The Obama administration and many in Congress have been more vocal about how an enemy nation or a terrorist cell could target the country's critical infrastructure in a cyberattack. Banks, stock exchanges, nuclear power plants and water purification systems are particularly vulnerable, according to numerous assessments delivered to Congress last year.

But after legislation aimed at preventing such attacks stalled in Congress last year, some experts believe this will be the year when cyberattacks turn deadly. "Nation-state attackers will target critical infrastructure networks such as power grids at unprecedented scale in 2013," predicted Chiranjeev Bordoloi, CEO of security company Top Patch. "These types of attacks could grow more sophisticated, and the slippery slope could lead to the loss of human life."
Security firm IID also predicted that cyberattacks will lead to the loss of life this year. But others say that such event is unlikely. Our most potent online foes, Russia and China, haven't shown an interest in infrastructure attacks. Those that would pursue them -- Iran is often mentioned -- haven't yet proven capable of pulling off something on that scale.
Source : CNN Money

Facebook pulls back on crucial external ad network

Facebook might not be diving into the external advertising business as quickly as people hoped. The company is rolling back a series of tests involving Facebook Ads appearing on other mobile ad networks.

Facebook pulls back on crucial external ad networkA spokesperson for Facebook told VentureBeat in an email, “We are pausing our mobile ads test off of Facebook. While the results we have seen and the feedback from partners has been positive, our focus is on scaling ads in mobile news feed before ads off of Facebook. We have learned a lot from this test that will be useful in the future.”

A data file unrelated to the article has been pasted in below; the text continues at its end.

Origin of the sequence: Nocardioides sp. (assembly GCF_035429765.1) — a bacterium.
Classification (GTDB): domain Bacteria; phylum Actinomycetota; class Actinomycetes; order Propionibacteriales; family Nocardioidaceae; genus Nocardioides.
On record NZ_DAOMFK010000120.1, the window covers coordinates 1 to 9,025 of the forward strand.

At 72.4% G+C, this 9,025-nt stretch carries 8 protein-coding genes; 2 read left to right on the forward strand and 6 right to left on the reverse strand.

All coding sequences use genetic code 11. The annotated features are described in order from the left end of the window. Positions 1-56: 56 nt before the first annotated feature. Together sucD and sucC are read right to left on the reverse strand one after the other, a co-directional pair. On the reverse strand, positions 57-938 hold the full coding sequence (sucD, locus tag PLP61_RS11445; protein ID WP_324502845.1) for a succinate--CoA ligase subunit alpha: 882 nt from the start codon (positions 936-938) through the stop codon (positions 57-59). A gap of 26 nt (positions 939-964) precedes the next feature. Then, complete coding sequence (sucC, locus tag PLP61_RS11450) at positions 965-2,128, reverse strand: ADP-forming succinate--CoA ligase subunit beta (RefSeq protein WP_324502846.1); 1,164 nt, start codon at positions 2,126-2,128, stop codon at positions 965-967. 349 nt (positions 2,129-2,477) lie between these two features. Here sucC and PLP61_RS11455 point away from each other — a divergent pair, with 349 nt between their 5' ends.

Facebook has a lot of advertising products on its plate with Sponsored Stories, ads in its own news
feed, Facebook Ads, a test on, and probably more. The company might be backburner-ing the product while it prepares other technology, with the intention of returning to it.

Shareholders might not be happy about the change. An external advertising network that takes advantage of the wealth of data Facebook has about its users was a promising revenue generator. Rumors recently circulated that the company was teaming up with Microsoft’s Atlas Solutions to build an external network. The Facebook spokesperson declined to comment on the partnership, saying Facebook does not comment on rumors. As mentioned, the company also experimented with ads on social gaming company There, the ads appeared in the lower corner, and show which of your friends have also liked a game you are currently viewing. It seems like the Zynga tests are not yet being shut down, which suggests Facebook isn’t giving up.
Source : Venture Beat